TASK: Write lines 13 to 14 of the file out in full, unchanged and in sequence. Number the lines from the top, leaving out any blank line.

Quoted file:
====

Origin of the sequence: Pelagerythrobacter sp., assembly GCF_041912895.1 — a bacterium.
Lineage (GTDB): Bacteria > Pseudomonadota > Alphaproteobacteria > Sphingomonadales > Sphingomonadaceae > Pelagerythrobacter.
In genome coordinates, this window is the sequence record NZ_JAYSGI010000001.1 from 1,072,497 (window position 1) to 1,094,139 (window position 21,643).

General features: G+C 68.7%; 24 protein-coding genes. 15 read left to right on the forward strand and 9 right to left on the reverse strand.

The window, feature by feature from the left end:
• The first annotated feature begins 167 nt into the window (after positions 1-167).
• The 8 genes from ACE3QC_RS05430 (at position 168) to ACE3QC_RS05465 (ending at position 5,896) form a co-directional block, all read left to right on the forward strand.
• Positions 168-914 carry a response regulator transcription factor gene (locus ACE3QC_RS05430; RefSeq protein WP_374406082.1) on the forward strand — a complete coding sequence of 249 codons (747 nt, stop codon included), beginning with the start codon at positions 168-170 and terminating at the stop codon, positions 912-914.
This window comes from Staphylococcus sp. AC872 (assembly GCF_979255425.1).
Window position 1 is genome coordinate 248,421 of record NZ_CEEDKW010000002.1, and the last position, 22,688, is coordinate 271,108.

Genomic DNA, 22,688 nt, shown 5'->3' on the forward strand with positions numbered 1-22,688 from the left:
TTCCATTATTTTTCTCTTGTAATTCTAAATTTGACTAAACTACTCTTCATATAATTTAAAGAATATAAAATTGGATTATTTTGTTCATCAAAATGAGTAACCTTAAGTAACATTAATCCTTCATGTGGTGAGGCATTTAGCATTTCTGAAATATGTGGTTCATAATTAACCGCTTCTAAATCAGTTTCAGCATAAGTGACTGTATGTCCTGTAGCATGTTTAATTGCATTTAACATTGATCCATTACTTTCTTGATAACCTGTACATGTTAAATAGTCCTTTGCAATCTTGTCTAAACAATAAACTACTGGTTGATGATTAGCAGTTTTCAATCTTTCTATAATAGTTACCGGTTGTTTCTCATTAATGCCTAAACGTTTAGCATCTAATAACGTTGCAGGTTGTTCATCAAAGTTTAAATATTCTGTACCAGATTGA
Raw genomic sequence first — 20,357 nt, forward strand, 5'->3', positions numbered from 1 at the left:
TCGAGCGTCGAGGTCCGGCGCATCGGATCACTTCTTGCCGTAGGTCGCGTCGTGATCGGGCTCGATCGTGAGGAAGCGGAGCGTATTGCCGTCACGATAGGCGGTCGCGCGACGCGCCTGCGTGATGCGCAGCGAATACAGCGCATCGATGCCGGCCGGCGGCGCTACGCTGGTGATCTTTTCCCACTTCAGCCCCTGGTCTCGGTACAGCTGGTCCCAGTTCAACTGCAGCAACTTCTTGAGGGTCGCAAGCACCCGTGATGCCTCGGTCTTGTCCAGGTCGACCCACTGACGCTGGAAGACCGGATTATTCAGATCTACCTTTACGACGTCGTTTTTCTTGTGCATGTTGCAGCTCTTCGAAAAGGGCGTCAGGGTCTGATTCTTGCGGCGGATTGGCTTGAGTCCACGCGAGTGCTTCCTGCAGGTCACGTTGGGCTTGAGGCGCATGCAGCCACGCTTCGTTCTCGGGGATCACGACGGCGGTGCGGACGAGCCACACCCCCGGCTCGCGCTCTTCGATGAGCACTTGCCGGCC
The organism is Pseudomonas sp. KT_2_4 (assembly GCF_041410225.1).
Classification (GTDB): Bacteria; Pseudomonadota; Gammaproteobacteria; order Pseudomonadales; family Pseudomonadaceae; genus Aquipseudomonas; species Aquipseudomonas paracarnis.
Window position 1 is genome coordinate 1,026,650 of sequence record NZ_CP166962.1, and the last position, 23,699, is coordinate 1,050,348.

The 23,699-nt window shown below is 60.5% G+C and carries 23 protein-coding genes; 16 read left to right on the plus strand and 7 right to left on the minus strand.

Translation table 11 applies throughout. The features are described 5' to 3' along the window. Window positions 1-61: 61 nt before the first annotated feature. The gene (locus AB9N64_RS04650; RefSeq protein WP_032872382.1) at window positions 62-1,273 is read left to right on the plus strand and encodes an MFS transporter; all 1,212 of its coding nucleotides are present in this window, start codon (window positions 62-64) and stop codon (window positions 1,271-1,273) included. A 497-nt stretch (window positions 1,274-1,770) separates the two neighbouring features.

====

Raw genomic sequence first — 20,357 nt, forward strand, 5'->3', positions numbered from 1 at the left:
TCGAGCGTCGAGGTCCGGCGCATCGGATCACTTCTTGCCGTAGGTCGCGTCGTGATCGGGCTCGATCGTGAGGAAGCGGAGCGTATTGCCGTCACGATAGGCGGTCGCGCGACGCGCCTGCGTGATGCGCAGCGAATACAGCGCATCGATGCCGGCCGGCGGCGCTACGCTGGTGATCTTTTCCCACTTCAGCCCCTGGTCTCGGTACAGCTGGTCCCAGTTCAACTGCAGCAACTTCTTGAGGGTCGCAAGCACCCGTGATGCCTCGGTCTTGTCCAGGTCGACCCACTGACGCTGGAAGACCGGATTATTCAGATCTACCTTTACGACGTCGTTTTTCTTGTGCATGTTGCAGCTCTTCGAAAAGGGCGTCAGGGTCTGATTCTTGCGGCGGATTGGCTTGAGTCCACGCGAGTGCTTCCTGCAGGTCACGTTGGGCTTGAGGCGCATGCAGCCACGCTTCGTTCTCGGGGATCACGACGGCGGTGCGGACGAGCCACACCCCCGGCTCGCGCTCTTCGATGAGCACTTGCCGGCC